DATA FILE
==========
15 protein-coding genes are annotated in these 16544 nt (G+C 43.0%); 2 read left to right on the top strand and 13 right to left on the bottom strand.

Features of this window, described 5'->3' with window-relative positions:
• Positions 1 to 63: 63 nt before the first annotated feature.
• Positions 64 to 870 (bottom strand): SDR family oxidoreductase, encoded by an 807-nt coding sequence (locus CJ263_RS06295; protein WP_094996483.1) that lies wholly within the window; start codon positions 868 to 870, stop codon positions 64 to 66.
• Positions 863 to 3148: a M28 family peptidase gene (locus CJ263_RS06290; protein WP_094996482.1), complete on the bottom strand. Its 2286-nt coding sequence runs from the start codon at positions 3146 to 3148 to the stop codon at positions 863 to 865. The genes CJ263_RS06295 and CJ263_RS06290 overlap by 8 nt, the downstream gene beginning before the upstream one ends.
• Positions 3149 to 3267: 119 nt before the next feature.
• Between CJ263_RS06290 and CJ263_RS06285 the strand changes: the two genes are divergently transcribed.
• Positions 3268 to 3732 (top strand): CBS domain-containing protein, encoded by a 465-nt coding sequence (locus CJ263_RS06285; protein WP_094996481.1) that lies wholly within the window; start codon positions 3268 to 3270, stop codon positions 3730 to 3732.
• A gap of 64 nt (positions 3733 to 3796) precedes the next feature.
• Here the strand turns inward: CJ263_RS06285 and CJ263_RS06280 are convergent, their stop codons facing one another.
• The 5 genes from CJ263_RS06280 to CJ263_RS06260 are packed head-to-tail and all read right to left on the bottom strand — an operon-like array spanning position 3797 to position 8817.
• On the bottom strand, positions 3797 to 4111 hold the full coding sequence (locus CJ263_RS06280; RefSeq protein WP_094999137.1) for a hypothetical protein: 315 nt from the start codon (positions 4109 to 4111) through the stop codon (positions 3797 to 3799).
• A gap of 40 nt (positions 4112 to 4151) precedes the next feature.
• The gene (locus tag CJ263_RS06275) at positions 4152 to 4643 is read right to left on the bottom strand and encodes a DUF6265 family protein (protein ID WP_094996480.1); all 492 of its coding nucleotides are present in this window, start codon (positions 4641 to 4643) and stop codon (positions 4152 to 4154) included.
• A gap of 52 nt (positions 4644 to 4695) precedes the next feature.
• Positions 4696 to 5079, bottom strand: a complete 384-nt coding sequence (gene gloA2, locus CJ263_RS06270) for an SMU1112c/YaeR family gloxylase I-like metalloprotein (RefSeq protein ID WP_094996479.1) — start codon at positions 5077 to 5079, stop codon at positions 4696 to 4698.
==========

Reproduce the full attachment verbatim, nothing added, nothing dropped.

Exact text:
15 protein-coding genes are annotated in these 16544 nt (G+C 43.0%); 2 read left to right on the top strand and 13 right to left on the bottom strand.

Features of this window, described 5'->3' with window-relative positions:
• Positions 1 to 63: 63 nt before the first annotated feature.
• Positions 64 to 870 (bottom strand): SDR family oxidoreductase, encoded by an 807-nt coding sequence (locus CJ263_RS06295; protein WP_094996483.1) that lies wholly within the window; start codon positions 868 to 870, stop codon positions 64 to 66.
• Positions 863 to 3148: a M28 family peptidase gene (locus CJ263_RS06290; protein WP_094996482.1), complete on the bottom strand. Its 2286-nt coding sequence runs from the start codon at positions 3146 to 3148 to the stop codon at positions 863 to 865. The genes CJ263_RS06295 and CJ263_RS06290 overlap by 8 nt, the downstream gene beginning before the upstream one ends.
• Positions 3149 to 3267: 119 nt before the next feature.
• Between CJ263_RS06290 and CJ263_RS06285 the strand changes: the two genes are divergently transcribed.
• Positions 3268 to 3732 (top strand): CBS domain-containing protein, encoded by a 465-nt coding sequence (locus CJ263_RS06285; protein WP_094996481.1) that lies wholly within the window; start codon positions 3268 to 3270, stop codon positions 3730 to 3732.
• A gap of 64 nt (positions 3733 to 3796) precedes the next feature.
• Here the strand turns inward: CJ263_RS06285 and CJ263_RS06280 are convergent, their stop codons facing one another.
• The 5 genes from CJ263_RS06280 to CJ263_RS06260 are packed head-to-tail and all read right to left on the bottom strand — an operon-like array spanning position 3797 to position 8817.
• On the bottom strand, positions 3797 to 4111 hold the full coding sequence (locus CJ263_RS06280; RefSeq protein WP_094999137.1) for a hypothetical protein: 315 nt from the start codon (positions 4109 to 4111) through the stop codon (positions 3797 to 3799).
• A gap of 40 nt (positions 4112 to 4151) precedes the next feature.
• The gene (locus tag CJ263_RS06275) at positions 4152 to 4643 is read right to left on the bottom strand and encodes a DUF6265 family protein (protein ID WP_094996480.1); all 492 of its coding nucleotides are present in this window, start codon (positions 4641 to 4643) and stop codon (positions 4152 to 4154) included.
• A gap of 52 nt (positions 4644 to 4695) precedes the next feature.
• Positions 4696 to 5079, bottom strand: a complete 384-nt coding sequence (gene gloA2, locus CJ263_RS06270) for an SMU1112c/YaeR family gloxylase I-like metalloprotein (RefSeq protein ID WP_094996479.1) — start codon at positions 5077 to 5079, stop codon at positions 4696 to 4698.